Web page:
Samsung yesterday announced its new Exynos 4 Quad mobile processor, which will power its next-generation Galaxy smartphone set to launch in May, along with other devices from "major handset makers."
The 1.4-GHz Exynos 4 Quad is based on ARM’s low-power Cortex A9 architecture and is the first quad-core processor from Samsung to be built using its 32 nm High-K Metal Gate (HKMG) processing technology.
The low-power HKMG technology enables the new chip to deliver double the processing capabilities of its predecessor, the Exynos 4 Dual, while consuming 20 percent less power.
Samsung said a per-core dynamic voltage and frequency scaling (DVFS) technology is also delivered with the new chip to reduce power consumption. The technology allows the Exynos’ four cores to adapt to different levels of voltage as the smartphone’s workloads change.
If workloads are light, cores automatically power down to conserve energy. If workloads become more intense, or more applications are run, the cores power back up.
The quad-core model also has its benefits when it comes to a device’s performance. Because the Exynos has four distinct cores, users can multi-task at faster speeds, Samsung said.
Video streaming can run on one core, while other cores can work in the "background" to update apps, connect to the web, or scan for viruses – without compromising performance.
"The quad-core processor offers phenomenal multitasking abilities surpassing any single or dual application processor," said Taehoon Kim, vice president of System LSI marketing in Samsung’s Device Solutions unit.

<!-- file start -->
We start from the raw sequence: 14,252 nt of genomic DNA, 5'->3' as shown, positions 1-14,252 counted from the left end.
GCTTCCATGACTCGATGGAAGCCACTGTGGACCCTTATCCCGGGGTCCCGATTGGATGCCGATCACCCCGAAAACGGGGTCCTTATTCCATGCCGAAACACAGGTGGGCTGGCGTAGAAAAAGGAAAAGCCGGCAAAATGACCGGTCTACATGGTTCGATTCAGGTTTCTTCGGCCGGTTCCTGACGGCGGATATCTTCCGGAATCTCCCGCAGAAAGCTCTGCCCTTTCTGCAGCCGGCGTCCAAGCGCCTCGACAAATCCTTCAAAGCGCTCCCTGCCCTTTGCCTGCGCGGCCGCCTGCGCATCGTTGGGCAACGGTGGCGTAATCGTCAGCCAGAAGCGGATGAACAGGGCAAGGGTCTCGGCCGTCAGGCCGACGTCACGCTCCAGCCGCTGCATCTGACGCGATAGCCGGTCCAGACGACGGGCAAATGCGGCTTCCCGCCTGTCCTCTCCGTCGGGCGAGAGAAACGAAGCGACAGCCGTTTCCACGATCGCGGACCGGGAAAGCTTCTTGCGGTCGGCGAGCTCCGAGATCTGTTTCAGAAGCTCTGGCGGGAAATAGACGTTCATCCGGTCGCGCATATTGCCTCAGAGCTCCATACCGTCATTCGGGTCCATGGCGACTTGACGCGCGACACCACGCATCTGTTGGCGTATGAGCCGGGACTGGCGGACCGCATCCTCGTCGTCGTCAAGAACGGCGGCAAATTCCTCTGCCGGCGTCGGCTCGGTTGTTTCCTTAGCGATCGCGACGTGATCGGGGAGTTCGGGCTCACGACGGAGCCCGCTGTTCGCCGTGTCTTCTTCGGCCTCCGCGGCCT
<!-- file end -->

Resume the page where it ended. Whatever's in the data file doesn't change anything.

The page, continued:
"Since all the cores must share a single battery, the power management and efficiency in the limited battery capacity are indispensable for mobile computing devices."
The quad-core architecture also means devices running the Exynos 4 Quad processor can more easily run power-hungry apps, such as 3D games or video editing tools.
The new mobile processor is poised to compete against those from other chip makers including Qualcomm and Texas Instruments. The Exynos 4 Quad will also compete against Nvidia’s new quad-core Tegra 3 mobile processor launched in November.
Tegra 3 processors, which have built in 4G LTE capabilities, are already shipping today in devices including Asus' Transformer Prime tablet.
But Samsung’s smartphones, which will play host to its new Exynos line of chips, may give the company a leg up over its rivals. Market research firm IDC reported in February that sales of its Galaxy brand of smartphones are "reaching record new levels."
In its fiscal fourth quarter of 2011, Samsung broke the 90 million unit mark for the first time in a single quarter, and the 300 million mark for the first time in a year.
Analysts expect the momentum to continue. The Wall Street Journal reported this week that it expects Samsung to announce an 80 percent jump in profit to about $US4.4 billion, driven primarily by smartphone sales, when it reports its first-quarter earnings this Friday.